|HOME FAQ CONTACT US LINKS MEDCOM ARMY.MIL AKO SEARCH|
|OFFICE OF MEDICAL HISTORY AMEDD REGIMENT AMEDD MUSEUM|
HISTORY OF THE OFFICE OF MEDICAL HISTORY
Headquarters, 240th Medical Battalion
31 December 1944
SUBJECT: Annual Reports of Medical Department Activities.
The Surgeon General, Headquarters European Theater of Operations, U. S.
Army, APO 887,
In compliance with AR 40-1005, Letter AG 319.1 (9.15.42) EG-M, War Department, 22 September 42, Subject: Annual Reports, Medical Department Activities; and Circular Letter No. 143, Headquarters, European Theater of Operations, U. S. Army, Office of the Chief Surgeon, file 319.1, dated 18 December 44, the following report is submitted for the Headquarters and Headquarters Detachment, 240th Medical Battalion:
1. Early history prior to arrival on continent:
Events concerned with activation and early history of this unit has been submitted in report of 1943. During the month of January 1944, Hq & Hq Det was undergoing preparations for an overseas movement. The unit left Camp Van Dorn , Mississippi by troop train on 30 Jan 44 at 2300 for Camp Kilmer , New Jersey . Minimum essential equipment only was taken with unit. Unit completed preparations, with considerable cooperation from staging area services, and embarked on H.M.S. Andes at Jersey City 082000 Feb 44, destination unknown. This Hq debarked at Liverpool , England 182200 Feb 44, and entrained for Hale , England 190200 Feb 44 being met by our advance detachment of S-1, 3-4 and 2 EM that had arrived from the United States in England on 1 Feb 44.
On 8 Feb 44 this unit was assigned to European Theater of Operations, U. S. Army and attached to VIII Corps. 428th Medical Collecting Company attached to this Hq. Hq moved by convoy on Mar 23 44 to Stockport, Cheshire . For the first time, both men and officers were billeted in private homes. This Hq and 428th Med Coll Co were relieved from assignment to European Theater of Operations and attachment VIII Corps, and assigned to Third Array effective 13 Mar 44. Effective 8 May 44 this Hq attached to 64th Medical Group, and 428th Med Coll Co attached to our Hq. The 598th Medical Ambulance Company, Motor, and 462nd Medical Collecting Company attached this organization effective 13 May 44. On 27 May 44, this Hq and 598th Med Amb Co relieved from attachment to 64th Med Cp and attached to XII Corps. Likewise, 428th and 462nd Med Coll Co's relieved from attachment this Hq and attached to 64th Med Gp as of 2 Jun 44. This Hq left Stockport on 29 Jul 44 for Southampton , England (motor) and embarked on LCT K-422 30 Jul 44, arriving at St Mere Eglise, France on 31 Jul 44 where the first continental overnight bivouac was made.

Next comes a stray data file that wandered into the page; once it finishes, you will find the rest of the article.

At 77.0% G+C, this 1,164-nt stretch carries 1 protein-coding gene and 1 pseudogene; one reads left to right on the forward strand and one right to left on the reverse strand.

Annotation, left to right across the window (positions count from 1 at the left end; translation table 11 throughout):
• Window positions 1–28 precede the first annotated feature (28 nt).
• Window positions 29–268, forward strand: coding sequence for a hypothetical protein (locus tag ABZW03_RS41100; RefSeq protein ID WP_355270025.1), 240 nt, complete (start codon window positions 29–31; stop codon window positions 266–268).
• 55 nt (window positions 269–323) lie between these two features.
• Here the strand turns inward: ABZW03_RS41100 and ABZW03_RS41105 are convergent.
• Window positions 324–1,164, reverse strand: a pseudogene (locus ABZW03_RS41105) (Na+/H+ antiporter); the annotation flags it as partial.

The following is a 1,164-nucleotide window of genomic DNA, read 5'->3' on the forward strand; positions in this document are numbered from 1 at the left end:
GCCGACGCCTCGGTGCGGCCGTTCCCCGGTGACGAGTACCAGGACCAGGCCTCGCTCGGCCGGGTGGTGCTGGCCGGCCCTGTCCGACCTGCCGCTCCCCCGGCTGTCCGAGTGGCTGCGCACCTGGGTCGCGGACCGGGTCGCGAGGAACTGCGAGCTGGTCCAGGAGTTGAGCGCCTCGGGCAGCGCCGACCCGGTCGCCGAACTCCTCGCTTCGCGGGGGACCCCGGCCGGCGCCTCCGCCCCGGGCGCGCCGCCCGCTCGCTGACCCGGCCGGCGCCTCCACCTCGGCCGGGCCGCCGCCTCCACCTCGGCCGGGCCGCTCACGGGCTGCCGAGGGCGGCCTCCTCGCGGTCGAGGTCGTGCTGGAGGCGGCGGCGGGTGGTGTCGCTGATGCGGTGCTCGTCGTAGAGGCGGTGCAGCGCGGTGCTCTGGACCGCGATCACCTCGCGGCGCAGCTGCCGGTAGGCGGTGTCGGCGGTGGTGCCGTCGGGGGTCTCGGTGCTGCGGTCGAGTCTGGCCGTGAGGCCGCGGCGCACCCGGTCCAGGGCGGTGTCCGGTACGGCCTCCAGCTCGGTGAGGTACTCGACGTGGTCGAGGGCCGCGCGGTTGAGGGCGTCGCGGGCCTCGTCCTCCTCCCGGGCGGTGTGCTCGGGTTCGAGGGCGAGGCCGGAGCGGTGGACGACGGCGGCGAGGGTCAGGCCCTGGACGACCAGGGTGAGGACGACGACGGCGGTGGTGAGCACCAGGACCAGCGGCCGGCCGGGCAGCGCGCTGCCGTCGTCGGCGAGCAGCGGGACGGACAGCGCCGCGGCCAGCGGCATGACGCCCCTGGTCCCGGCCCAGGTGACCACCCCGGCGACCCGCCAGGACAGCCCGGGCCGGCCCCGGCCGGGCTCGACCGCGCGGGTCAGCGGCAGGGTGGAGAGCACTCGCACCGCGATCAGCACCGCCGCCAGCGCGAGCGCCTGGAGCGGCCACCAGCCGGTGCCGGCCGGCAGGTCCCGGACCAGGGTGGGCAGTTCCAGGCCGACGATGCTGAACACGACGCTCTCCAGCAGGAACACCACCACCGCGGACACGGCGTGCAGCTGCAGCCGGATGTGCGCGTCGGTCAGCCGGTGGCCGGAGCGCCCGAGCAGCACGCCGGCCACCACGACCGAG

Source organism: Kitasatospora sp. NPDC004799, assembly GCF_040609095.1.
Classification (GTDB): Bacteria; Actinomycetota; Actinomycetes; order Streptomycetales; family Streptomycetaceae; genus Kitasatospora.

2. Specific details of operations and missions:
This Hq arrived by motor convoy at Periers , France at 011330 Aug 44 and received word that our unit was relieved from attachment to XII Corps and attached to 64th Med Gp effective 31 Jul 44. The following companies, 581st Medical Ambulance Company, 585th Medical Ambulance Company, 462nd Medical Collecting Company and 659th Medical. Clearing Comp any were attached to our Bn Hq. We were likewise notified that we were operational as of 011200 Aug. First assignment was to locate 2 Mechanized Cavalry Squadrons and provide evacuation for them. This was accomplished, providing initial baptism of fire for most of
the officers in unit and as later events were to show, proved to be one of the most hazardous of the initial campaign.
A portion of the 659th Med Clr Co was committed to operate a dispensary for a Prisoners of War Enclosure; 581st Med Amb Co was committed to 15th Cav Gp; 585th Med Amb, Co, reinforced by 5 ambulances of 590th Med Amb Co and 10 ambulances of 462nd Med Coll Co, was committed to the 4th Armored Division. All those commitments were made active by the 2nd of August. On 3 Aug 44 this Hq and attached units moved to new bivouac area in vicinity of Montviron, France, with advanced Cp at Pontaubault, in order to keep better contact with rapidly moving armor. It is to be noted that our Hq went into action soon after the break through at St. Lo and Periers. 581st Med Amb Co relieved of evacuation of 5th Armored Division. On 5 Aug 659th Med Clr Co established their company to assist 104th Evacuation Hospital in treatment of slightly wounded cases; on the 6th Aug 581st Med Amb Co units with 5th Armd Div were relieved by elements attached to 65th Medical Group, and 581st Med Amb Co elements were in turn committed to VIII Corps Clearing. No ambulances returned unless relieved by others first, so that all units were constantly serviced. One platoon of ambulances worked very satisfactorily in the evacuation of one Combat Command of an Armd Div.